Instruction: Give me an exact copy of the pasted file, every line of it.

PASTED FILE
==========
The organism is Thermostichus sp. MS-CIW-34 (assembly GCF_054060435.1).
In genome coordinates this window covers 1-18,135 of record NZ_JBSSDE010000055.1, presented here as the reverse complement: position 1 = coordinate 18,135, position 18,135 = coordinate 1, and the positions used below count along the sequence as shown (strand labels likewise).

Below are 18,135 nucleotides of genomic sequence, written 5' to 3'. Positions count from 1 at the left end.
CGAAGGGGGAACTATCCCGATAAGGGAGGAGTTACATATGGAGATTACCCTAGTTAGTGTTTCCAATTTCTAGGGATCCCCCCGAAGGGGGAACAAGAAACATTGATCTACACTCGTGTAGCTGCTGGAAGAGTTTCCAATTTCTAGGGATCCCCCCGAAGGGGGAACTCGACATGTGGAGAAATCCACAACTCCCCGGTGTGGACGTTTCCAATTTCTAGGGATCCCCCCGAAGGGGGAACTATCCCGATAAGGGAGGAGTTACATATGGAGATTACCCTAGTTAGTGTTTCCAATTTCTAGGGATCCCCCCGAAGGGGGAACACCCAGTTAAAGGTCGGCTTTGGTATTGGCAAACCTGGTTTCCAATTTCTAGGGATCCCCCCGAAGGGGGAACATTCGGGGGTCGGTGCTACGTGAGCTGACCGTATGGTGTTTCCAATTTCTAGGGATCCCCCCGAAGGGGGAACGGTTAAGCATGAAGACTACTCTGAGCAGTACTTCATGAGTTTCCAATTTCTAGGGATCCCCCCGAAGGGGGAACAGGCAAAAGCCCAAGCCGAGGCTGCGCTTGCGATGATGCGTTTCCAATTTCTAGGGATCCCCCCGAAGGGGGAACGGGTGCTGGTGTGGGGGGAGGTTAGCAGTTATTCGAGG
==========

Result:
The organism is Thermostichus sp. MS-CIW-34 (assembly GCF_054060435.1).
In genome coordinates this window covers 1-18,135 of record NZ_JBSSDE010000055.1, presented here as the reverse complement: position 1 = coordinate 18,135, position 18,135 = coordinate 1, and the positions used below count along the sequence as shown (strand labels likewise).

Below are 18,135 nucleotides of genomic sequence, written 5' to 3'. Positions count from 1 at the left end.
CGAAGGGGGAACTATCCCGATAAGGGAGGAGTTACATATGGAGATTACCCTAGTTAGTGTTTCCAATTTCTAGGGATCCCCCCGAAGGGGGAACAAGAAACATTGATCTACACTCGTGTAGCTGCTGGAAGAGTTTCCAATTTCTAGGGATCCCCCCGAAGGGGGAACTCGACATGTGGAGAAATCCACAACTCCCCGGTGTGGACGTTTCCAATTTCTAGGGATCCCCCCGAAGGGGGAACTATCCCGATAAGGGAGGAGTTACATATGGAGATTACCCTAGTTAGTGTTTCCAATTTCTAGGGATCCCCCCGAAGGGGGAACACCCAGTTAAAGGTCGGCTTTGGTATTGGCAAACCTGGTTTCCAATTTCTAGGGATCCCCCCGAAGGGGGAACATTCGGGGGTCGGTGCTACGTGAGCTGACCGTATGGTGTTTCCAATTTCTAGGGATCCCCCCGAAGGGGGAACGGTTAAGCATGAAGACTACTCTGAGCAGTACTTCATGAGTTTCCAATTTCTAGGGATCCCCCCGAAGGGGGAACAGGCAAAAGCCCAAGCCGAGGCTGCGCTTGCGATGATGCGTTTCCAATTTCTAGGGATCCCCCCGAAGGGGGAACGGGTGCTGGTGTGGGGGGAGGTTAGCAGTTATTCGAGG